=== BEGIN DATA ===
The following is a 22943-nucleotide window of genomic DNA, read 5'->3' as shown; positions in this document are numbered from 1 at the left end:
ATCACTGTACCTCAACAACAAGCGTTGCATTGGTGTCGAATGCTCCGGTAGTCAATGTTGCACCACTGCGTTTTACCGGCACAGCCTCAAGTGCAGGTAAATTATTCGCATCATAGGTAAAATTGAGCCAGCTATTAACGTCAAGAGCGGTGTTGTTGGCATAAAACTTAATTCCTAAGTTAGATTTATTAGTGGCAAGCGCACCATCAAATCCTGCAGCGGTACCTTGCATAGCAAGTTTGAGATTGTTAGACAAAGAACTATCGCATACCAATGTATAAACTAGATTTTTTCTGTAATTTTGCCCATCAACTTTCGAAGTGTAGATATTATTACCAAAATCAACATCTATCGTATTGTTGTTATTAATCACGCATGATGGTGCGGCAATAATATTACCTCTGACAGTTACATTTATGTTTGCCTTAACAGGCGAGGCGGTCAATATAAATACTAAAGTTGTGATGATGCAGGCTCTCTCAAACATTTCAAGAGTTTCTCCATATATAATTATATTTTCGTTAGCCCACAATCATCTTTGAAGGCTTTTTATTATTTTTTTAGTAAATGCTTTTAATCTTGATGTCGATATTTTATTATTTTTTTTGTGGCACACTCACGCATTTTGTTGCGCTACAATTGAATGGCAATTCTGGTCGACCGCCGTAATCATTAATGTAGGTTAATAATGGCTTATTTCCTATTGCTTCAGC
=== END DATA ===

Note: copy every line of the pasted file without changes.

The following is a 22943-nucleotide window of genomic DNA, read 5'->3' as shown; positions in this document are numbered from 1 at the left end:
ATCACTGTACCTCAACAACAAGCGTTGCATTGGTGTCGAATGCTCCGGTAGTCAATGTTGCACCACTGCGTTTTACCGGCACAGCCTCAAGTGCAGGTAAATTATTCGCATCATAGGTAAAATTGAGCCAGCTATTAACGTCAAGAGCGGTGTTGTTGGCATAAAACTTAATTCCTAAGTTAGATTTATTAGTGGCAAGCGCACCATCAAATCCTGCAGCGGTACCTTGCATAGCAAGTTTGAGATTGTTAGACAAAGAACTATCGCATACCAATGTATAAACTAGATTTTTTCTGTAATTTTGCCCATCAACTTTCGAAGTGTAGATATTATTACCAAAATCAACATCTATCGTATTGTTGTTATTAATCACGCATGATGGTGCGGCAATAATATTACCTCTGACAGTTACATTTATGTTTGCCTTAACAGGCGAGGCGGTCAATATAAATACTAAAGTTGTGATGATGCAGGCTCTCTCAAACATTTCAAGAGTTTCTCCATATATAATTATATTTTCGTTAGCCCACAATCATCTTTGAAGGCTTTTTATTATTTTTTTAGTAAATGCTTTTAATCTTGATGTCGATATTTTATTATTTTTTTTGTGGCACACTCACGCATTTTGTTGCGCTACAATTGAATGGCAATTCTGGTCGACCGCCGTAATCATTAATGTAGGTTAATAATGGCTTATTTCCTATTGCTTCAGC